The Harlem Renaissance. 1919-1929. Map of Harlem – 1920 ’ s. In the early 1920s, African American artists, writers, musicians, and performers were part of a great cultural movement known as the Harlem Renaissance.
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The Harlem Renaissance 1919-1929
In the early 1920s, African American artists, writers, musicians, and performers were part of a great cultural movement known as the Harlem Renaissance. • The huge migration to the North after World War I brought African Americans of all ages and walks of life to the thriving New York City neighborhood called Harlem. • Doctors, singers, students, musicians, shopkeepers, painters, and writers, congregated, forming a vibrant mecca of cultural affirmation and inspiration.
W.E.B. DuBois • The notion of "twoness" , a divided awareness of one's identity, was introduced by W.E.B. DuBois, one of the founders of the National Association for the Advancement of Colored People (NAACP), and the author of the influential book The Souls of Black Folks (1903): "One ever feels his two-ness - an American, a Negro; two souls, two thoughts, two unreconciled stirrings: two warring ideals in one dark body, whose dogged strength alone keeps it from being torn asunder."
Common themes: • alienation, • marginality, • the use of folk material, • the use of the blues tradition, • the problems of writing for an elite audience. • HR was more than just a literary movement: it included racial consciousness, "the back to Africa" movement led by Marcus Garvey, racial integration, the explosion of music particularly jazz, spirituals and blues, painting, dramatic revues, and others.
Harlem Renaissance brought the Black experience clearly within the general American cultural history. • Remarkable coincidences and luck, provided a sizable chunk of real estate in the heart of Manhattan. • The Black migration, from south to north, changed their image from rural to urban, from peasant to sophisticate. • Harlem became a crossroads where Blacks interacted with and expanded their contacts internationally. • Harlem Renaissance profited from a spirit of self-determination which was widespread after W.W.I.
2. The Harlem Renaissance had a huge significance in American culture at the time and in the future. a. It became a symbol and a point of reference for everyone to recall. b. The name, more than the place, became synonymous with new vitality, Black urbanity, and Black militancy. c. It became a racial focal point for Blacks the world over; it remained for a time a race capital. d. It stood for urban pluralism; Alain Locke wrote: "The peasant, the student, the businessman, the professional man, artist, poet, musician, adventurer and worker, preacher and criminal, exploiter and social outcast, each group has come with its own special motives ... but their greatest experience has been the finding of one another." e. The complexity of the urban setting was important for Blacks to truly appreciate the variety of Black life. The race consciousness required that shared experience.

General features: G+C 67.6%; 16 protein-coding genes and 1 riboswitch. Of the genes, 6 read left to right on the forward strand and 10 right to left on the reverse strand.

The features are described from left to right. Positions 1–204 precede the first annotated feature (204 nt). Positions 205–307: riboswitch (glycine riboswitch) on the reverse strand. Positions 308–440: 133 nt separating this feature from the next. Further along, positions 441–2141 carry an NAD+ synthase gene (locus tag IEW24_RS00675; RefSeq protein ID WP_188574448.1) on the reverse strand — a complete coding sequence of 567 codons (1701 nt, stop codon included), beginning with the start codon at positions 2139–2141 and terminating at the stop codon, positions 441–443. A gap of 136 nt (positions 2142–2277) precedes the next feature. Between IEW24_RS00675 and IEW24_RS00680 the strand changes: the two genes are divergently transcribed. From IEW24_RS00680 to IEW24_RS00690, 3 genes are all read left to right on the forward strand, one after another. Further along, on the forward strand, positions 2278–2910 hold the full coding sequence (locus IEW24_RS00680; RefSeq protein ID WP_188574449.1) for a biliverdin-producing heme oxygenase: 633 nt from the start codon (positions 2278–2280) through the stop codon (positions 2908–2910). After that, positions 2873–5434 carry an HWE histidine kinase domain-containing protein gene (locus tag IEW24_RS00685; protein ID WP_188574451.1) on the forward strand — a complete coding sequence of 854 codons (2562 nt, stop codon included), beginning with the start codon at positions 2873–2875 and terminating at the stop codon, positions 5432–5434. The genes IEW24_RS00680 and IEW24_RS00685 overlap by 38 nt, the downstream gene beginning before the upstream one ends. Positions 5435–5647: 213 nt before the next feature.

Harlem Renaissance's legacy is limited by the character of the Renaissance. a. It encouraged the new appreciation of folk roots and culture. b. Peasant folk materials and spirituals provided a rich source for racial imagination and it freed the Blacks from the establishment of past condition. c. Harlem Renaissance was imprisoned by its innocence. The Harlem intellectuals, while proclaiming a new race consciousness, became mimics of Whites, wearing clothes and using manners of sophisticated Whites, earning a variety of epithets from the very people they were supposed to be championing. d. Harlem Renaissance could not overcome the overwhelming White presence in commerce which defined art and culture. What was needed was a rejection of White values; they had to see Whites, without awe of love or awe of hate, and themselves truly, without myth or fantasy, in order that they could be themselves in life and art.
Art from the Harlem Renaissance Street Life, Harlem, by William H. Johnson Jeunesse by Palmer Hayden
Langston Hughes wrote, “Harlem was in vogue.” Black painters and sculptors joined their fellow poets, novelists, actors, and musicians in a creative outpouring that established Harlem as the international capital of Black culture. Langston Hughes 1902-1967